Alvin Bragg, the George Soros-backed Manhattan prosecutor who promised to go after Donald Trump, is apparently walking back plans to have the former president arrested.
The Manhattan grand jury assembled in the alleged Trump hush money case has delayed its meeting on the matter until Monday, reports say.
In a letter on Thursday to the chairmen of three House committees calling on him to testify in his ongoing pursuit of Trump, Bragg complained that Trump had created a "false expectation," when he announced he expected to be arrested this week.
Bragg also notified House Judiciary Committee chair Jim Jordan, Administration chair Bryan Steil, and Oversight chair James Comer that he was refusing to testify before their committees.
In a late Wednesday letter, Jordan requested testimony from two prosecutors who resigned from the New York case over disagreements with Bragg.
The requests were made to Mark Pomerantz, former New York County Special Assistant District Attorney, and Carey Dunne, a former Manhattan Special Assistant District Attorney, both of whom resigned from Bragg’s Trump investigation in February 2022.
Bragg's letter came after DailyMail.com reported that it had obtained a a 2018 letter from former Trump lawyer Michael Cohen to federal authorities in which Cohen claimed he was not reimbursed by Trump or his organization for hush money payments to porn star Stormy Daniels. The document contradicts Cohen's recent grand jury testimony.
"The bombshell document could throw a wrench in the works of prosecutors pursuing criminal charges against Trump over the payments," the report noted.
Trump said in a statement: "Wow, look what was just found — A Letter from Cohen’s Lawyer to the Federal Election Commission. This is totally exculpatory, and must end the Manhattan District Attorney’s Witch Hunt, immediately. Cohen admits that he did it himself. The D.A. should get on with prosecuting violent criminals, so people can walk down the sidewalks of New York without being murdered!"
Cohen had told the grand jury under oath that Trump "asked me to pay off an adult film star with whom he had an affair," and that Trump "directed me to use my own personal funds from a Home Equity Line of Credit to avoid any money being traced back to him that could negatively impact his campaign."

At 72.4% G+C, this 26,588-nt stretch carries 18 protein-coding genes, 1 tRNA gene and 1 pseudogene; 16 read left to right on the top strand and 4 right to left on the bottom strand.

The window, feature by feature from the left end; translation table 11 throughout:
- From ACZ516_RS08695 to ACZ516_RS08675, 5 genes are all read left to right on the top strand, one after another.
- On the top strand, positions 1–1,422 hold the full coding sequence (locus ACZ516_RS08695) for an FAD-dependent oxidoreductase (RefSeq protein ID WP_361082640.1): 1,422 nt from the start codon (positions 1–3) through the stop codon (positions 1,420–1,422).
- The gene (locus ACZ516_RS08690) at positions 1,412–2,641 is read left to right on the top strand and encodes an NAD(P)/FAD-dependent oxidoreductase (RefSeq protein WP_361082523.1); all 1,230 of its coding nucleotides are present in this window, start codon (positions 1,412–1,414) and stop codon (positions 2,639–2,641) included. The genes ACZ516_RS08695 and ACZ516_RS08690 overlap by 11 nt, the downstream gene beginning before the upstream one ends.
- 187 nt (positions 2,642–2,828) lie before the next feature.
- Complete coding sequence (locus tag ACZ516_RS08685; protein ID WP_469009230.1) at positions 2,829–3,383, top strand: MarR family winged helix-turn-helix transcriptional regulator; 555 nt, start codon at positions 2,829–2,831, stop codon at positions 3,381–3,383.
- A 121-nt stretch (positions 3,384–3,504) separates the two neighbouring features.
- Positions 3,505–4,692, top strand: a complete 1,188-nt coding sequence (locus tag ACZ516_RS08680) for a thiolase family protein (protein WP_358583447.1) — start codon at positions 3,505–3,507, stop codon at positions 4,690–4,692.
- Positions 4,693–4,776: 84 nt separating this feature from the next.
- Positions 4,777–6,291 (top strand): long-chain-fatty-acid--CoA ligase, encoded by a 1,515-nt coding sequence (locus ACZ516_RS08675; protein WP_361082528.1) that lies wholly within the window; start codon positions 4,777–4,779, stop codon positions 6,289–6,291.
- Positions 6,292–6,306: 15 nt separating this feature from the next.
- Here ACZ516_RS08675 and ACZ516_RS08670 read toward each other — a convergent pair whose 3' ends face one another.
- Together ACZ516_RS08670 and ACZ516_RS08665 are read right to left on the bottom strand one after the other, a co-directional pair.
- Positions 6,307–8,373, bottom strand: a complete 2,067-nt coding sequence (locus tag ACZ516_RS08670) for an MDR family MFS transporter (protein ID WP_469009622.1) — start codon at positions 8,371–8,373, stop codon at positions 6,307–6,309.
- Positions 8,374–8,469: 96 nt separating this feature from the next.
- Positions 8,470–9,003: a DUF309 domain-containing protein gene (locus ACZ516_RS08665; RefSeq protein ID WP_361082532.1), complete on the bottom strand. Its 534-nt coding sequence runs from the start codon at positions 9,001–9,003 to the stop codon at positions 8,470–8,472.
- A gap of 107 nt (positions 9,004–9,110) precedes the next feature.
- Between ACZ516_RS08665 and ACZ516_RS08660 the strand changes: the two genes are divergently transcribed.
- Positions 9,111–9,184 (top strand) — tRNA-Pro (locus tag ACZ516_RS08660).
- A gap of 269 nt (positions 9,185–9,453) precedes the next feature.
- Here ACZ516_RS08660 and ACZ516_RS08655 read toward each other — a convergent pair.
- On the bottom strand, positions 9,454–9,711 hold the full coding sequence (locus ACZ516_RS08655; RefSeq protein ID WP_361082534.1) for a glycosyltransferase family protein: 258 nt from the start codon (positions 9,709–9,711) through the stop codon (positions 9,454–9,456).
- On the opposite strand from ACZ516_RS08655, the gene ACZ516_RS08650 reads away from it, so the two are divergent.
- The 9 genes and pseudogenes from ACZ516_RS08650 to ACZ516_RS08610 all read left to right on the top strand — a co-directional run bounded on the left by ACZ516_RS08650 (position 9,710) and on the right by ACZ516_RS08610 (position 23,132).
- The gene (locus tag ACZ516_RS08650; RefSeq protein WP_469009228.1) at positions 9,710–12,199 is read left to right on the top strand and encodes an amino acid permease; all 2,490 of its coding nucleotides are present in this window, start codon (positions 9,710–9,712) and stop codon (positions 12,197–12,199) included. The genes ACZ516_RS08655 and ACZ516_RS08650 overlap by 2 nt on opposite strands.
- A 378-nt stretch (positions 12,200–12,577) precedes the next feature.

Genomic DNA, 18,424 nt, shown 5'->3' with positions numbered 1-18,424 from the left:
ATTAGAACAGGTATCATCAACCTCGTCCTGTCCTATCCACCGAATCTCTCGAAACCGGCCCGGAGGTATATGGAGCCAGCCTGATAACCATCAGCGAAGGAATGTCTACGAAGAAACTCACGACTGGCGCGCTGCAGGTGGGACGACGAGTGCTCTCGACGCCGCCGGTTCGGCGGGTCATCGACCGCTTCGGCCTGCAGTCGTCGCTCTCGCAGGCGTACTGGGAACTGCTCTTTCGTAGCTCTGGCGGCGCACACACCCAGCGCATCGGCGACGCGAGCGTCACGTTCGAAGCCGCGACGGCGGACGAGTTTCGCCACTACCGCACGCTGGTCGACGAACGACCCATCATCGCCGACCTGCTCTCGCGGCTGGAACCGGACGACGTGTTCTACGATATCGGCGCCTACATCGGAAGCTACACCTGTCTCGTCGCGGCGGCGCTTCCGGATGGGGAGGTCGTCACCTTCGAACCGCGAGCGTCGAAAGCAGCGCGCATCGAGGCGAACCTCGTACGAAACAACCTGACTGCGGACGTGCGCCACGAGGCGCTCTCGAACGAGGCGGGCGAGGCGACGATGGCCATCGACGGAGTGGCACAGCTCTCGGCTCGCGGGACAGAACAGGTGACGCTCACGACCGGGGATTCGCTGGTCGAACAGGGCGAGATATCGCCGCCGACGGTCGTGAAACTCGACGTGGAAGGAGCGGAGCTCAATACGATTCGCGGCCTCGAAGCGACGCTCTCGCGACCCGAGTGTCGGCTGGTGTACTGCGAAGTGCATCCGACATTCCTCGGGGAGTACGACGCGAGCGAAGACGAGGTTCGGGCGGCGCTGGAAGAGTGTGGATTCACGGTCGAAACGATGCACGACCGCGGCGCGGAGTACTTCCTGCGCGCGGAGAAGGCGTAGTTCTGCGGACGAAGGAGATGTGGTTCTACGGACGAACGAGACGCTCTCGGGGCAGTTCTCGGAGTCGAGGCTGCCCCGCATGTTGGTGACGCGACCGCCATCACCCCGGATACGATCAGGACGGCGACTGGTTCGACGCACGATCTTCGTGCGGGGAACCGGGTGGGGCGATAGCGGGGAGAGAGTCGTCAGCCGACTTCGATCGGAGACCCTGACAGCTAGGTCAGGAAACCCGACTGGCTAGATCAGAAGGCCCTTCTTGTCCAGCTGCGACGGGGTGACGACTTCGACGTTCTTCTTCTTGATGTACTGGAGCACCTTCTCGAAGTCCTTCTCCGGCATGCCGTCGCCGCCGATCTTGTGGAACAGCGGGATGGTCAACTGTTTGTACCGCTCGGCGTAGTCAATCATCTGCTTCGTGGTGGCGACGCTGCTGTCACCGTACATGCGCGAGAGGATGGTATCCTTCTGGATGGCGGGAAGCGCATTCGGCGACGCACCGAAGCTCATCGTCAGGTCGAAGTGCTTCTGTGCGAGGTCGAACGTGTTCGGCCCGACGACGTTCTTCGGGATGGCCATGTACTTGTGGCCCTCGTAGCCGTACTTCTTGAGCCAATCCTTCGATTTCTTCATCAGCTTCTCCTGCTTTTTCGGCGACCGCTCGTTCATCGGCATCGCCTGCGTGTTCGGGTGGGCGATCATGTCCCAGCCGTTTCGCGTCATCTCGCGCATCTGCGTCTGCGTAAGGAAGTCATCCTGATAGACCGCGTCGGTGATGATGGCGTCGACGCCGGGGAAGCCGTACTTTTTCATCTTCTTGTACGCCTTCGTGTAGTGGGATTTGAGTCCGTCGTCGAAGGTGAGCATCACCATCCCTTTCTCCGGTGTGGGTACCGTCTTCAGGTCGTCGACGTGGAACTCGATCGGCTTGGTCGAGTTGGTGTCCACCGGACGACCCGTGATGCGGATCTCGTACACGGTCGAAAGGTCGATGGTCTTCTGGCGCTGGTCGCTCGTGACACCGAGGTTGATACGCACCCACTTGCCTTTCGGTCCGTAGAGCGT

Both Trump and Daniels have said the alleged affair never took place. In Jan. 2018, Daniels had released a statement (seen at left) saying she and Trump denied the affair, which allegedly occurred in 2006.
In the Feb. 8, 2018 letter to the Federal Election Commission (FEC), Cohen’s attorney Stephen Ryan writes: "In a private transaction in 2016, before the U.S. presidential election, Mr. Cohen used his own personal funds to facilitate a payment of $130,000 to Ms. Stephanie Clifford. Neither the Trump Organization nor the Trump campaign was a party to the transaction with Ms. Clifford, and neither reimbursed Mr. Cohen for the payment directly or indirectly."
The letter continues: "Contrary to the allegations in the complaint, which are entirely speculative, neither Mr. Cohen nor Essential Consultants LLC made any in-kind contributions to Donald J. Trump for President, Inc., or any other presidential campaign committee."
The letter was written in response to an FEC investigation launched after complaints of campaign finance violations, lodged by Paul Ryan and the organization Common Cause.
The letter backs up the testimony on Monday by Robert Costello, who told reporters that he testified to the grand jury about an alleged 2018 conversation with Cohen, in which he claimed Cohen said he made the $130,000 payment to Daniels on his own, and that it was his idea, not Trump’s.
"Michael Cohen did this on his own," Costello said. "I said, 'Why would you do that?' He said: 'Because I wanted to keep this secret. Even secret from my own wife… I didn’t want Melania [Trump] to know. I didn’t want my wife to know.' "
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